Vietnam completed its final round of negotiations to join the WTO last week, completing the last details necessary to accession. The WTO's general council is expected to formally approve Vietnam's entry on 7 November, making the country the 150th member of trading organization. While Vietnam's government has voiced concern that several of its processing industries are unprepared for greater competition, many commentators say the WTO membership will force food producers to become more efficient and raise quality standards. "The state-owned enterprises have the most to lose," noted Ross Jaax, country representative for the non-profit organization Acdi/Voca. "They won't be as protected as they were before." However farmers and primary export producers should benefit from a better negotiating position under WTO membership when it comes to fighting anti-dumping tariffs. The country has been the subject of several anti-dumping actions, many against agricultural products such as shrimp, catfish and fruit. Increasing trade is also expected to encourage higher quality as international companies invest in local production to raise standards. "Many companies recognize Vietnam as a cost-efficient supplier but require a higher quality. We've already seen the chocolate makers invest heavily in the emerging cocoa industry to put quality systems in place," said Jaax. "As more and more companies become familiar with the market here, we should see more of this," he added. Vietnam's economy grew by 8.4 per cent during 2005 to reach a GDP of VND837.86 trillion ($53 billion), and bringing per capita income to $636 per year. This makes it one of the fastest growing south-east Asian countries. The country's processed food industry is already growing rapidly with the expansion of the retail sector. The US Foreign Agricultural Service (FAS) says Vietnam imported $330 million of consumer-ready foods in 2005, up from $260 million in 2004, and $252 million in 2003, although the actual level of consumer-ready imports is higher given Vietnam's porous borders and under-invoicing problems. The country will reduce tariffs on a range of food and agricultural imports not produced in large quantities in Vietnam, such as whey and dairy products, fruits, meat, snack foods, chocolate and cereals. US agribusiness Cargill estimates the opportunities in the market to be as significant as those created by China's WTO membership.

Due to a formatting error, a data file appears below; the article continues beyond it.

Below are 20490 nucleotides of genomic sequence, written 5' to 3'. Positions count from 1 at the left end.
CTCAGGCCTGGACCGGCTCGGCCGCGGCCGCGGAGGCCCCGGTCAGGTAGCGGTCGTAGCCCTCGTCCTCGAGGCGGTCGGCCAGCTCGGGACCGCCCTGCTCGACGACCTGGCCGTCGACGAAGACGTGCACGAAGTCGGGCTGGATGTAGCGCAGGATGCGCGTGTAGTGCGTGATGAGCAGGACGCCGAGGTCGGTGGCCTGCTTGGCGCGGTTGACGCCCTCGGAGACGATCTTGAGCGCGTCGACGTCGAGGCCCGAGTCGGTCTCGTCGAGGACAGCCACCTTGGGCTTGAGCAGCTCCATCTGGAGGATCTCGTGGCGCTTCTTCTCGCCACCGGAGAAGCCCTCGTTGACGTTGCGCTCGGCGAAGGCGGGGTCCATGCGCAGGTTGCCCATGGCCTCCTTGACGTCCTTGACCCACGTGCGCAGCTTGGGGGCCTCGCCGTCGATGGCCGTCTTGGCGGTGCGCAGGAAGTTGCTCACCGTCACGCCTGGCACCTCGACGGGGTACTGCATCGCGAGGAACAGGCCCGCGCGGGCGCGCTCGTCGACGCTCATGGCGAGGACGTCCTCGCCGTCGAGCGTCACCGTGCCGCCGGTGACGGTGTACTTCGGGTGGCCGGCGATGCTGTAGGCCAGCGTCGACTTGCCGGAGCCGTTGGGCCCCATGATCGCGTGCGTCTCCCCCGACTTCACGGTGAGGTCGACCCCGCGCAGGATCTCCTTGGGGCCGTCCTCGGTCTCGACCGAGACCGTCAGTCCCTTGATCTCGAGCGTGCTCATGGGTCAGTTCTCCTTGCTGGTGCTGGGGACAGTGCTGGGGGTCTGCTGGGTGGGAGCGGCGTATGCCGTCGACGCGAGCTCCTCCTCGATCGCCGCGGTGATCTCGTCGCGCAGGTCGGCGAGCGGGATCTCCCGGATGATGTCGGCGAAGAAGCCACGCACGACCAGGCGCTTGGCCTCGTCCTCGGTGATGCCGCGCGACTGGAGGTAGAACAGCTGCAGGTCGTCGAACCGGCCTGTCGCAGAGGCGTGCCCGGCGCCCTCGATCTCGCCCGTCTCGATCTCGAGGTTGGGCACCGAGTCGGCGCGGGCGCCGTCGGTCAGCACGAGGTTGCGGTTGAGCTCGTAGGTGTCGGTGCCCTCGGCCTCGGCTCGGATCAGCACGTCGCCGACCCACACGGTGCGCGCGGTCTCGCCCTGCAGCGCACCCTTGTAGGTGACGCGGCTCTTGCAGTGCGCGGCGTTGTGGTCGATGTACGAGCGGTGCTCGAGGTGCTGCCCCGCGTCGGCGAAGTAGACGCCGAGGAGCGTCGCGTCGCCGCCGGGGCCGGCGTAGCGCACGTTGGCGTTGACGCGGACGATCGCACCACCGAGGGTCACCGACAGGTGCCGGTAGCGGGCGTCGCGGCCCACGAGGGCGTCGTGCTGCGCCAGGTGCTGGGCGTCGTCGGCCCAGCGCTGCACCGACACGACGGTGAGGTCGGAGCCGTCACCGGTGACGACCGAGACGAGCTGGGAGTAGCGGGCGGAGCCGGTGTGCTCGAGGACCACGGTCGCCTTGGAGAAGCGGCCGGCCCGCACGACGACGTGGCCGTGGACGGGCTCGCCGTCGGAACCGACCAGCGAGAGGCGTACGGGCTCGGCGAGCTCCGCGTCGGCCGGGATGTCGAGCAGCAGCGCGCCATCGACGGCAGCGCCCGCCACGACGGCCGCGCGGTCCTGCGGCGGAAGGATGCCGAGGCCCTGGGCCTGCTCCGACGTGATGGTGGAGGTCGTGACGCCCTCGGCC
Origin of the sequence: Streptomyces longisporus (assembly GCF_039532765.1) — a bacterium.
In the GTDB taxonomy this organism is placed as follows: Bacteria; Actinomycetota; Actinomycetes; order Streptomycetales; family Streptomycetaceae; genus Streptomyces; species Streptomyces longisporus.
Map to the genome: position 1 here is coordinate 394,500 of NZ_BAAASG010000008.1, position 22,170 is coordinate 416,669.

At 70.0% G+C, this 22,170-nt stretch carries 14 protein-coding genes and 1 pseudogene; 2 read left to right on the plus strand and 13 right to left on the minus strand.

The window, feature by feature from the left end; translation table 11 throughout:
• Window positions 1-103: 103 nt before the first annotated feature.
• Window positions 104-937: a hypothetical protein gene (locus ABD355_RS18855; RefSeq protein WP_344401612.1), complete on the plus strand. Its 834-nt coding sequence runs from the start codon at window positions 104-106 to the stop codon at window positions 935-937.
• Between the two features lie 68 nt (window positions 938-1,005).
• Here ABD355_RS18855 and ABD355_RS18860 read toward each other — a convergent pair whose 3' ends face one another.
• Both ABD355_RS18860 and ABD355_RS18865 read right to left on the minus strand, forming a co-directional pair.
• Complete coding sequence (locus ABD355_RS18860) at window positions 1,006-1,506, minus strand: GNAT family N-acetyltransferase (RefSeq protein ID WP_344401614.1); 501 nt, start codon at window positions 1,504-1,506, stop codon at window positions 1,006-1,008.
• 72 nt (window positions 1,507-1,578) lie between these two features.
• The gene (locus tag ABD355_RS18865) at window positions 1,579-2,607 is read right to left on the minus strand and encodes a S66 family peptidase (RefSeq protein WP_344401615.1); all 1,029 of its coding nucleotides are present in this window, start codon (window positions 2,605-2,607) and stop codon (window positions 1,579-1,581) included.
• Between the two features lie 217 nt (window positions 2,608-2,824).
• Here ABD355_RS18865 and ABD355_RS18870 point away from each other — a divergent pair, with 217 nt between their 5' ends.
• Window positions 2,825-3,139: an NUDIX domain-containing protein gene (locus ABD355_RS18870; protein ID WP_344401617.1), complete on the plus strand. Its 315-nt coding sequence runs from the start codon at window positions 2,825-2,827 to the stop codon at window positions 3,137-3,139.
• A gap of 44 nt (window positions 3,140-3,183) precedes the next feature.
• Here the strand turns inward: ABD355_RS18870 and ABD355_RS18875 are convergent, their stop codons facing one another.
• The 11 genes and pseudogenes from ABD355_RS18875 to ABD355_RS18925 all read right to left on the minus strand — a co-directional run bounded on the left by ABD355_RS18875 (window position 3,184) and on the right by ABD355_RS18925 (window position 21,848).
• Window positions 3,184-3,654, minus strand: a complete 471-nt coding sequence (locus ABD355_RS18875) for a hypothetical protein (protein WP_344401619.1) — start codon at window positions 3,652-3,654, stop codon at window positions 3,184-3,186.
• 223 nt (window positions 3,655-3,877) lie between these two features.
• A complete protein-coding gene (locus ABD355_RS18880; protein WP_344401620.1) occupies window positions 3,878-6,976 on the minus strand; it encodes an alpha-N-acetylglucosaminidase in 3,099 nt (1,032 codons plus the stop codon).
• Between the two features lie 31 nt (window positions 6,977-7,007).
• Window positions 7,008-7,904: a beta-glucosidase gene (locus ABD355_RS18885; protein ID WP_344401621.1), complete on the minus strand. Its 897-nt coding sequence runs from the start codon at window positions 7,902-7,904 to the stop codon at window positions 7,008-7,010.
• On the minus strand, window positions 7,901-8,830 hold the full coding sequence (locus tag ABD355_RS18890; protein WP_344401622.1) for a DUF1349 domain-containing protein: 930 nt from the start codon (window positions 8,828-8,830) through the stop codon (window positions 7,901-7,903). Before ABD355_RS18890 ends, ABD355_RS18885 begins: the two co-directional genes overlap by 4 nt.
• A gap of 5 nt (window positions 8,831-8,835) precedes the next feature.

Food processors in Vietnam can expect to see higher quality raw materials and lower prices on imported ingredients as the country becomes a full member of the World Trade Organisation.